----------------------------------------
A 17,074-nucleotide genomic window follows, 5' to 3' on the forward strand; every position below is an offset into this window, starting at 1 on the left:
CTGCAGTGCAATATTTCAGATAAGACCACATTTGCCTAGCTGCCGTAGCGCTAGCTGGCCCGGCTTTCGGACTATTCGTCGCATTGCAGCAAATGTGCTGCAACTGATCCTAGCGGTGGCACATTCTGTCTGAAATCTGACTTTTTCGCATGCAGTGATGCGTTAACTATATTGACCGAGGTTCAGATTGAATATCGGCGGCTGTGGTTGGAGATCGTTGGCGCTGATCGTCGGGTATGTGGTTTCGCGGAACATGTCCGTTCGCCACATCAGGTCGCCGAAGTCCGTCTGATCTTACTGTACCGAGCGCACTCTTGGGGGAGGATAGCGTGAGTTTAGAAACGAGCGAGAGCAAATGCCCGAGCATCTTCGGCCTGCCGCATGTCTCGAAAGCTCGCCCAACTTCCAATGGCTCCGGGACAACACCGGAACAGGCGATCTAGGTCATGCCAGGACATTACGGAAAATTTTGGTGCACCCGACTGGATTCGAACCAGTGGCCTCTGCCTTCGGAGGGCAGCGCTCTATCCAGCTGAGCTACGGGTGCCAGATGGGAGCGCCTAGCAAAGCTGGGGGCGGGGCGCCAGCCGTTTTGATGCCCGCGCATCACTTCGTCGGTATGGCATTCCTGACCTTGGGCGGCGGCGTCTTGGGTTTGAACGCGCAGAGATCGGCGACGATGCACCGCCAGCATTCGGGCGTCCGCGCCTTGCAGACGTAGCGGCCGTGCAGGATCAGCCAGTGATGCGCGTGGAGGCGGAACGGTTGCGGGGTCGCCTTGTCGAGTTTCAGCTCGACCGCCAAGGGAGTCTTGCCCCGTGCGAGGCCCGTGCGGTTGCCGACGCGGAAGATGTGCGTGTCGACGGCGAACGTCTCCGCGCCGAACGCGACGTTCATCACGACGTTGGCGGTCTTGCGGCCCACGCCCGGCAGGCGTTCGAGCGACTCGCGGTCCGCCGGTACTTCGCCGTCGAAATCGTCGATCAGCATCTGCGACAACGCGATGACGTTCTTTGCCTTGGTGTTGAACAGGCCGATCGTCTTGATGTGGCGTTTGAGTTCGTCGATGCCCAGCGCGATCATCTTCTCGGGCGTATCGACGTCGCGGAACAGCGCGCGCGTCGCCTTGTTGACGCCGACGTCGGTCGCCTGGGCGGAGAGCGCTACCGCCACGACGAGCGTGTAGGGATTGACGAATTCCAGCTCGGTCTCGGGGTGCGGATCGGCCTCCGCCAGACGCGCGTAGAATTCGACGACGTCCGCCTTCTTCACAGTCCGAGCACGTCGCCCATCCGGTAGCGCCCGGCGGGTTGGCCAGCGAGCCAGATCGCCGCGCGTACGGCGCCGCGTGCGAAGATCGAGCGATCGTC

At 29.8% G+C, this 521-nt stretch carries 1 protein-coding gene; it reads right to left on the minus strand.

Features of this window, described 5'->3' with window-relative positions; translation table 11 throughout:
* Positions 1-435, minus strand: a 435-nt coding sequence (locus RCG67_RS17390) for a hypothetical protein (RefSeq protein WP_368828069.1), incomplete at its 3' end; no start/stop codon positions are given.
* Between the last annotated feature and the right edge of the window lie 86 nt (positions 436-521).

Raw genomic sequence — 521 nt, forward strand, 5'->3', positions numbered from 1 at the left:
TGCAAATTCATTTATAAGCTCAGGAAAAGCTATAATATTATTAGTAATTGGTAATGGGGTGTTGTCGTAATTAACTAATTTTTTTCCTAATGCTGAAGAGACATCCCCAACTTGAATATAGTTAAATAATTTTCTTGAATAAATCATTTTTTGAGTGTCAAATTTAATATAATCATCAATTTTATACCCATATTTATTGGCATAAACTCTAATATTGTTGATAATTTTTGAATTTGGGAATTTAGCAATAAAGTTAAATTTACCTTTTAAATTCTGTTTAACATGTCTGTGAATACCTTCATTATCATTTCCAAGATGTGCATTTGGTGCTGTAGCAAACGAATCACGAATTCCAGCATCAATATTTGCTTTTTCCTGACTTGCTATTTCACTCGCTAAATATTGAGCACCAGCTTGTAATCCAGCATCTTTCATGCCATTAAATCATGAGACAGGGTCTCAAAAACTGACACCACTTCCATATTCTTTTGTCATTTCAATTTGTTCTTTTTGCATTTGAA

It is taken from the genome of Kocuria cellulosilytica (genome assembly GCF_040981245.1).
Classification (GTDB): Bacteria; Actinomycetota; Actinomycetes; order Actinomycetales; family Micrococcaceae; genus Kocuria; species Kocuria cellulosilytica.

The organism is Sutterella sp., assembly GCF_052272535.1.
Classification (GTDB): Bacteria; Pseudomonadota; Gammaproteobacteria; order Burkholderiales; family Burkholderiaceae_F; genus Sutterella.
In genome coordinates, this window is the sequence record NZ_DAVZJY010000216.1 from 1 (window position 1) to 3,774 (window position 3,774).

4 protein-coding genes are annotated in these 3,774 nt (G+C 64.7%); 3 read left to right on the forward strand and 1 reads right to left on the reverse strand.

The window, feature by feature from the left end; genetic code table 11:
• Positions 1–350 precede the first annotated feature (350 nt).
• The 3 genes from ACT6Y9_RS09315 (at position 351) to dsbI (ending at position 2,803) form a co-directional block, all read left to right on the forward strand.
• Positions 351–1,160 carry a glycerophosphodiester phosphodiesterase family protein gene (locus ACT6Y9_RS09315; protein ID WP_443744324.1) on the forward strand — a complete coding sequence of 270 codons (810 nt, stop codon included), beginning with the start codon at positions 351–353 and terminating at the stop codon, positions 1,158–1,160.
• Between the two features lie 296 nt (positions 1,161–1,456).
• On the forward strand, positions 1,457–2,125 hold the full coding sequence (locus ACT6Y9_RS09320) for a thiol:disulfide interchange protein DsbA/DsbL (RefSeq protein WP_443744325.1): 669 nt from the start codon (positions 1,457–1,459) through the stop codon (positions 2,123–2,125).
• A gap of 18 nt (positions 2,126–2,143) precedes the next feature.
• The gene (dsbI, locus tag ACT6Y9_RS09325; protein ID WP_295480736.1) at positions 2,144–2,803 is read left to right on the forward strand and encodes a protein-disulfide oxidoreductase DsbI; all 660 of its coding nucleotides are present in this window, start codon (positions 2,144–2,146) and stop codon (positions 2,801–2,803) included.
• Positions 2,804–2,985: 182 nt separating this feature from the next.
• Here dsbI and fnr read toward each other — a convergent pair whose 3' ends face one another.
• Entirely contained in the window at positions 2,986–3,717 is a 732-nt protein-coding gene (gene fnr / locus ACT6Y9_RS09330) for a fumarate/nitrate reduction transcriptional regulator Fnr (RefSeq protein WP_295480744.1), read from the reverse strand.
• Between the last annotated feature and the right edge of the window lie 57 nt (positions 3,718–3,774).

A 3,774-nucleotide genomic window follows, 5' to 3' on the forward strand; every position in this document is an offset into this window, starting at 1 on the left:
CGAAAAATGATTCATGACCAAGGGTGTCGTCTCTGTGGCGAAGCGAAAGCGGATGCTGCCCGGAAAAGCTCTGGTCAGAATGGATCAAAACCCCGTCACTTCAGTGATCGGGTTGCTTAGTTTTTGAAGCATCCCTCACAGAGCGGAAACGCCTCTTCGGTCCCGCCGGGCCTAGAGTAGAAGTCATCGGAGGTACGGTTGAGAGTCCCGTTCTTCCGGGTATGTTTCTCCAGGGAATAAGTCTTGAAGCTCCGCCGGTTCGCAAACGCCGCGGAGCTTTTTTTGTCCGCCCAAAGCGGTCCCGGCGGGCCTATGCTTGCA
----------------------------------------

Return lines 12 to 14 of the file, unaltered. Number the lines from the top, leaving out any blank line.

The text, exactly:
Classification (GTDB): Bacteria; Pseudomonadota; Gammaproteobacteria; order Burkholderiales; family Burkholderiaceae_F; genus Sutterella.
In genome coordinates, this window is the sequence record NZ_DAVZJY010000216.1 from 1 (window position 1) to 3,774 (window position 3,774).

4 protein-coding genes are annotated in these 3,774 nt (G+C 64.7%); 3 read left to right on the forward strand and 1 reads right to left on the reverse strand.